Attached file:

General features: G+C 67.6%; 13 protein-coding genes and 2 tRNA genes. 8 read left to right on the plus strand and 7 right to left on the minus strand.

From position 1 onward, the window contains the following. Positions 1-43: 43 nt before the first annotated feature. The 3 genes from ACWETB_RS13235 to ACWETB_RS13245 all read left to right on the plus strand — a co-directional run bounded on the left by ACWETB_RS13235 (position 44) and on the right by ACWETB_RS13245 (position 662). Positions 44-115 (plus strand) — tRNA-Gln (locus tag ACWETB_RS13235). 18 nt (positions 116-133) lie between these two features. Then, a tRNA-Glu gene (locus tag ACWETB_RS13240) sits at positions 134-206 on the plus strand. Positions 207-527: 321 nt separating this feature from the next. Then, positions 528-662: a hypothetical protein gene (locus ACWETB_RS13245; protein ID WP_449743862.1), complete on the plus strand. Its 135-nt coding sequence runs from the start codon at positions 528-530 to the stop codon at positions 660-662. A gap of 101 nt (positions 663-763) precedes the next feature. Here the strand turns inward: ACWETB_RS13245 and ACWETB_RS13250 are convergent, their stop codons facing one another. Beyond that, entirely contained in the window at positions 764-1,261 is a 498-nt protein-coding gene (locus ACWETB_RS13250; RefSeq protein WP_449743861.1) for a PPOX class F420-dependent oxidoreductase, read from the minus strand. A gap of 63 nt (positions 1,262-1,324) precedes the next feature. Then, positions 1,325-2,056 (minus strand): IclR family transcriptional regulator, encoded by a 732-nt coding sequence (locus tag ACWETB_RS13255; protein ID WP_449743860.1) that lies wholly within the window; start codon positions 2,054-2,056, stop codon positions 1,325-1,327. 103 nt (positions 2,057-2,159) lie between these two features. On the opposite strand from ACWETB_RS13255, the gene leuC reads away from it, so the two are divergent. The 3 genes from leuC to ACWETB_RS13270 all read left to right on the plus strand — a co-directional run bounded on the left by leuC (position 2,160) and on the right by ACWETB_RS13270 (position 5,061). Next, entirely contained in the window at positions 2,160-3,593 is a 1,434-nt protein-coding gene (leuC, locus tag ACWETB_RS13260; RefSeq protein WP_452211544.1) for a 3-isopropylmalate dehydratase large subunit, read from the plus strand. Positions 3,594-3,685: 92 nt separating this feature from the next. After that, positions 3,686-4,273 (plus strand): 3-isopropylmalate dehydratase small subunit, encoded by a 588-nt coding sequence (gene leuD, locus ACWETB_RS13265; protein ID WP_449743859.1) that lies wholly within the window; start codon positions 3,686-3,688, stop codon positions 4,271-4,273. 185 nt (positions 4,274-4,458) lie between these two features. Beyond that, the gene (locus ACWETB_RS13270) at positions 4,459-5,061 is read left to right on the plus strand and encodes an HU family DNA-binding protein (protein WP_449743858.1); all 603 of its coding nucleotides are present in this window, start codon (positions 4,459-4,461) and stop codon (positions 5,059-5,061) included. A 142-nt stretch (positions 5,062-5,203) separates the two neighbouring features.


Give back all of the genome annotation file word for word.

General features: G+C 67.6%; 13 protein-coding genes and 2 tRNA genes. 8 read left to right on the plus strand and 7 right to left on the minus strand.

From position 1 onward, the window contains the following. Positions 1-43: 43 nt before the first annotated feature. The 3 genes from ACWETB_RS13235 to ACWETB_RS13245 all read left to right on the plus strand — a co-directional run bounded on the left by ACWETB_RS13235 (position 44) and on the right by ACWETB_RS13245 (position 662). Positions 44-115 (plus strand) — tRNA-Gln (locus tag ACWETB_RS13235). 18 nt (positions 116-133) lie between these two features. Then, a tRNA-Glu gene (locus tag ACWETB_RS13240) sits at positions 134-206 on the plus strand. Positions 207-527: 321 nt separating this feature from the next. Then, positions 528-662: a hypothetical protein gene (locus ACWETB_RS13245; protein ID WP_449743862.1), complete on the plus strand. Its 135-nt coding sequence runs from the start codon at positions 528-530 to the stop codon at positions 660-662. A gap of 101 nt (positions 663-763) precedes the next feature. Here the strand turns inward: ACWETB_RS13245 and ACWETB_RS13250 are convergent, their stop codons facing one another. Beyond that, entirely contained in the window at positions 764-1,261 is a 498-nt protein-coding gene (locus ACWETB_RS13250; RefSeq protein WP_449743861.1) for a PPOX class F420-dependent oxidoreductase, read from the minus strand. A gap of 63 nt (positions 1,262-1,324) precedes the next feature. Then, positions 1,325-2,056 (minus strand): IclR family transcriptional regulator, encoded by a 732-nt coding sequence (locus tag ACWETB_RS13255; protein ID WP_449743860.1) that lies wholly within the window; start codon positions 2,054-2,056, stop codon positions 1,325-1,327. 103 nt (positions 2,057-2,159) lie between these two features. On the opposite strand from ACWETB_RS13255, the gene leuC reads away from it, so the two are divergent. The 3 genes from leuC to ACWETB_RS13270 all read left to right on the plus strand — a co-directional run bounded on the left by leuC (position 2,160) and on the right by ACWETB_RS13270 (position 5,061). Next, entirely contained in the window at positions 2,160-3,593 is a 1,434-nt protein-coding gene (leuC, locus tag ACWETB_RS13260; RefSeq protein WP_452211544.1) for a 3-isopropylmalate dehydratase large subunit, read from the plus strand. Positions 3,594-3,685: 92 nt separating this feature from the next. After that, positions 3,686-4,273 (plus strand): 3-isopropylmalate dehydratase small subunit, encoded by a 588-nt coding sequence (gene leuD, locus ACWETB_RS13265; protein ID WP_449743859.1) that lies wholly within the window; start codon positions 3,686-3,688, stop codon positions 4,271-4,273. 185 nt (positions 4,274-4,458) lie between these two features. Beyond that, the gene (locus ACWETB_RS13270) at positions 4,459-5,061 is read left to right on the plus strand and encodes an HU family DNA-binding protein (protein WP_449743858.1); all 603 of its coding nucleotides are present in this window, start codon (positions 4,459-4,461) and stop codon (positions 5,059-5,061) included. A 142-nt stretch (positions 5,062-5,203) separates the two neighbouring features.